En Español

Q. Who is Mr. Smarty Plants?

A: There are those who suspect Wildflower Center volunteers are the culpable and capable culprits. Yet, others think staff members play some, albeit small, role. You can torture us with your plant questions, but we will never reveal the Green Guru's secret identity.

Help us grow by giving to the Plant Database Fund or by becoming a member

Did you know you can access the Native Plant Information Network with your web-enabled smartphone?

Share

Ask Mr. Smarty Plants

Ask Mr. Smarty Plants is a free service provided by the staff and volunteers at the Lady Bird Johnson Wildflower Center.

Search Smarty Plants
    
 
See a list of all Smarty Plants questions

Please forgive us, but Mr. Smarty Plants has been overwhelmed by a flood of mail and must take a break for awhile to catch up. We hope to be accepting new questions again soon. Thank you!

Need help with plant identification, visit the plant identification page.

 
rate this answer
Not Yet Rated

Monday - May 21, 2012

From: Syracuse, NY
Region: Northeast
Topic: Wildlife Gardens, Erosion Control, Shrubs
Title: Shrubs and small trees for a slope in NY
Answered by: Anne Bossart

QUESTION:

We are looking for a living wall made of shrubs / small trees - no more than 25' for the top of a steep creek bed. We are looking for the best erosion preventing types.

ANSWER:

Generally speaking, plants with fibrous root systems or those that spread using stolons , such as Alnus serrulata (Hazel alder) are the best for holding a bank and resisting erosion.

Although you do not indicate anything about your conditions (light exposure and soild moisture) you can search our Native Plant database for likely candidates using the Combination Search function.  If you select: New York, shrubs, both the 6-12 ft and 12-36 ft sizes and then select your specific conditions, the database will generate a list of plants that occur in your area that meet those criteria.  Each plant on the list is linked to a detailed information page with images that will give you the information you need, even though you cannot sort specifically for "erosion preventing shrubs less than 25 ft in height".  For instance, the entry for the alder calls it "A multiple-trunked, suckering shrub, 12-20 ft. tall, with a picturesque habit and shiny gray-brown bark. Summer foliage is dark green and glossy, becoming yellow, tinged with red, in fall."  It is adapted to all light conditions, so as long as your site is moist enough, it would be a good choice.  Look for terms like "suckering, thicket-forming, or colony-forming" in the descriptions.

Some other plants to consider are:

Amorpha fruticosa (Indigo bush)

Calycanthus floridus (Eastern sweetshrub)

Cornus racemosa (Gray dogwood)

Ilex glabra (Inkberry)

Rhus glabra (Smooth sumac)

Sambucus nigra ssp. canadensis (Common elderberry)

Viburnum lentago (Nannyberry)

By choosing a variety of native plants of differing sizes and forms you will create not just a living wall, but one that is attractive throughout the seasons and offers wildlife habitat, bringing your property to life with songbirds and butterflies.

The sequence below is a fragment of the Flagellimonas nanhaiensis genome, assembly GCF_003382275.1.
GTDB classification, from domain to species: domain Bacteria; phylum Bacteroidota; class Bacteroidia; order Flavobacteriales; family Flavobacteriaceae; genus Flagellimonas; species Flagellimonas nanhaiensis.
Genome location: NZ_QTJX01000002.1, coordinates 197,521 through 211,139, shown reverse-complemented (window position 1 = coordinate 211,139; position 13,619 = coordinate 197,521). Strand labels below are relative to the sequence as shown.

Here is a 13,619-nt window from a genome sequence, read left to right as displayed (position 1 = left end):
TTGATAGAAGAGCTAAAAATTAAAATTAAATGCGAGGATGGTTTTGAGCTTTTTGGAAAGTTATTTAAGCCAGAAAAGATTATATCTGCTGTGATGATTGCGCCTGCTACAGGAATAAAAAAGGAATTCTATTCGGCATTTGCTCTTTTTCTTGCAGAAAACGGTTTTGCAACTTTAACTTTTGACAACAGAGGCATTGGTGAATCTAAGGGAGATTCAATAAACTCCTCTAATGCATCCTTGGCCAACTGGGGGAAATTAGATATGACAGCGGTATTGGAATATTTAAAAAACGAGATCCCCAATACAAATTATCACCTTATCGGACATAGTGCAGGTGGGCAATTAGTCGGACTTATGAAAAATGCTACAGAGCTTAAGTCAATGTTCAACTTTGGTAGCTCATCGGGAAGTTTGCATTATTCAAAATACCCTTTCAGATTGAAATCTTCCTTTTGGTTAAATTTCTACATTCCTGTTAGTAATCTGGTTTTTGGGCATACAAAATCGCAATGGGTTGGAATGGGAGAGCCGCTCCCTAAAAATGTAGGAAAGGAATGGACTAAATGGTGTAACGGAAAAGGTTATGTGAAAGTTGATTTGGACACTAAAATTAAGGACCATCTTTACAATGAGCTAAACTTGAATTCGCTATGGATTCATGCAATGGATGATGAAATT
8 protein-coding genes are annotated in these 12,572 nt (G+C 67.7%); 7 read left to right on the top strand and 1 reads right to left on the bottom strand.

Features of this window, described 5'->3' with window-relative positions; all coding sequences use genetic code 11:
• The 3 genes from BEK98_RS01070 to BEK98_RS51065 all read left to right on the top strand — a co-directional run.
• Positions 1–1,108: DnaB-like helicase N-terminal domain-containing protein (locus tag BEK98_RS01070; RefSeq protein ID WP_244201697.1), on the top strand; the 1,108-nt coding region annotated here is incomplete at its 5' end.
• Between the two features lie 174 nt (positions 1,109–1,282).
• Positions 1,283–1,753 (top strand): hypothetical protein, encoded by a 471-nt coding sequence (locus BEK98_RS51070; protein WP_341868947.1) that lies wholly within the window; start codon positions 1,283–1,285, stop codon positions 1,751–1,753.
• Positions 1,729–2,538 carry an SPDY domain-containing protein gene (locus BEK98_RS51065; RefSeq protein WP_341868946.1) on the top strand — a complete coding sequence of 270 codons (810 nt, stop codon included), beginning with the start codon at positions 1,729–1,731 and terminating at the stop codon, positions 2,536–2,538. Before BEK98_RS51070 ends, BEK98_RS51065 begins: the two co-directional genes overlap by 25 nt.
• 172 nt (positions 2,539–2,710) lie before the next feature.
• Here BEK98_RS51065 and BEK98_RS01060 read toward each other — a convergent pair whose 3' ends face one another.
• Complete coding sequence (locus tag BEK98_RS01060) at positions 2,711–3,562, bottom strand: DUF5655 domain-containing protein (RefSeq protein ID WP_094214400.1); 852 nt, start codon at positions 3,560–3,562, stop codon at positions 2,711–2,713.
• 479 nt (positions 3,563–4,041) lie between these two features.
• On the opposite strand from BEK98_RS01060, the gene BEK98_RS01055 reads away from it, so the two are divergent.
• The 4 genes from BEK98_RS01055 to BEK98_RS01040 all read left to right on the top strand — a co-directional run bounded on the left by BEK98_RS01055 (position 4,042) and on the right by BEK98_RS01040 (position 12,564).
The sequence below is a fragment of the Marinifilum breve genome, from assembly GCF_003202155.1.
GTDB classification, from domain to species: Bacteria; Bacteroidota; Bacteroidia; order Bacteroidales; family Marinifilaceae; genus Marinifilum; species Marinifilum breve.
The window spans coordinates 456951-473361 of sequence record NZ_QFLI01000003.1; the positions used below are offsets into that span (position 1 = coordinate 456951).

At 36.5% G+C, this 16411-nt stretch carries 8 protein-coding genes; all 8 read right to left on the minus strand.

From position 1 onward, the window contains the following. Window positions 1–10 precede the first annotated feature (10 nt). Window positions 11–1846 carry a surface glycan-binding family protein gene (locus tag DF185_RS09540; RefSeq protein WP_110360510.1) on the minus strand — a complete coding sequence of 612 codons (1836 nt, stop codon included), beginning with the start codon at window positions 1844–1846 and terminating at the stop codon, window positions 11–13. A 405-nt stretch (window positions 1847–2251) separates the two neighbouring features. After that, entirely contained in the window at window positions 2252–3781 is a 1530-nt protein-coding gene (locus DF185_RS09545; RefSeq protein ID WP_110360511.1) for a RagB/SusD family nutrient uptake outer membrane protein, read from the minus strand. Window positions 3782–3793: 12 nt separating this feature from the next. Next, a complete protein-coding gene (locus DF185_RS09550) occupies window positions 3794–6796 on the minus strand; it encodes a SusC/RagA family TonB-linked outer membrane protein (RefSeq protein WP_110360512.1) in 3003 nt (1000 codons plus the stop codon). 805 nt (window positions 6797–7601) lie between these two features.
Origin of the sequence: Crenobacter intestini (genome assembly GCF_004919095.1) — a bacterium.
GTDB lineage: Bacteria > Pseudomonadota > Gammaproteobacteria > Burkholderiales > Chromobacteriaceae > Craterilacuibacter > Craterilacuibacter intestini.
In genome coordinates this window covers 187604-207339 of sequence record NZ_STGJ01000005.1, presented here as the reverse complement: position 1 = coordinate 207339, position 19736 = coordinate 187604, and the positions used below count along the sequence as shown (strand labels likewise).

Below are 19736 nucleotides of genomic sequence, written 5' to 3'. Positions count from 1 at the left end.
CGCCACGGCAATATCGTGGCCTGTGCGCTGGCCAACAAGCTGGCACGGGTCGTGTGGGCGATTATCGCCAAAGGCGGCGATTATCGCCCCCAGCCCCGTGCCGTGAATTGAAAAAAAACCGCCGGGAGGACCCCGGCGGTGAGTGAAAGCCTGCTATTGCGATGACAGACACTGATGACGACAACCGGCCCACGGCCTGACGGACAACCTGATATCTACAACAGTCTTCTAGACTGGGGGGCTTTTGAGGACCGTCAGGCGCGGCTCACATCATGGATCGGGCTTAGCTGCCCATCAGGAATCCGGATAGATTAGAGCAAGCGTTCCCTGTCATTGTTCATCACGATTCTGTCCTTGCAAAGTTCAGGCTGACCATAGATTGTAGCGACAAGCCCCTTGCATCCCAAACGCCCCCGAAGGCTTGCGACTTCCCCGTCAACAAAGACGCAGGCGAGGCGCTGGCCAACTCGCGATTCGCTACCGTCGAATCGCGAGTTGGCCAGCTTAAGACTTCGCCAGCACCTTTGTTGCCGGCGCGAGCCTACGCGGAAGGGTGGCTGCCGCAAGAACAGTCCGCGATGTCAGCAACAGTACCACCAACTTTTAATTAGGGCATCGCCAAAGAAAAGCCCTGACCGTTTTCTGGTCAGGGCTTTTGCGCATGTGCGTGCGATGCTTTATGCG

From the Image Gallery


Smooth alder
Alnus serrulata

Indigo bush
Amorpha fruticosa

Eastern sweetshrub
Calycanthus floridus

Gray dogwood
Cornus racemosa

Inkberry
Ilex glabra

Smooth sumac
Rhus glabra

Common elderberry
Sambucus nigra ssp. canadensis

Nannyberry
Viburnum lentago

More Erosion Control Questions

Recommendations for a steep slope in Arlington, VA
September 10, 2015 - I have a side yard area about 35' long and 10' wide. It is very steep and get full sun. I recently I removed all the weeds down to dirt. I want to do low maintenance plants with mulch.
view the full question and answer

Erosion control blankets for controlling slope in North Carolina
April 11, 2007 - We live in NC (red clay dirt). We recently/in the process of installing a pool. They contractor has completely unearthed our entire yard - and part of our property is on a substantial hill. Is there...
view the full question and answer

Evergreen native plants for slope in South Carolina
July 14, 2008 - We would like to plant an evergreen garden in our backyard, which is on a slope. It receives the sun from approx 9-4. We have an above ground pool, and patio area. Would also like a recommendation of ...
view the full question and answer

Erosion preventing plants for West Virginia
July 16, 2007 - Hi Mr. Smarty Plants, I live in the Eastern Panhandle of West Virginia and I've got a hillside that's too steep to mow. I'd like to put in plants that other than weeding and regular tending, will...
view the full question and answer

Riverbank Plants for Minnesota
September 04, 2013 - I would like to stablize a steep riverbank slope along the Upper Mississippi in St. Cloud MN. The slopes are almost 1:1. We are using an open cell concrete matt in which we are going to plant native...
view the full question and answer

Support the Wildflower Center by Donating Online or Becoming a Member today.
E-NEWSLETTER | BECOME A MEMBER | DONATE NOW | MEDIA | JOBS | SITEMAP | STAFF INTRANET
© 2016 Lady Bird Johnson Wildflower Center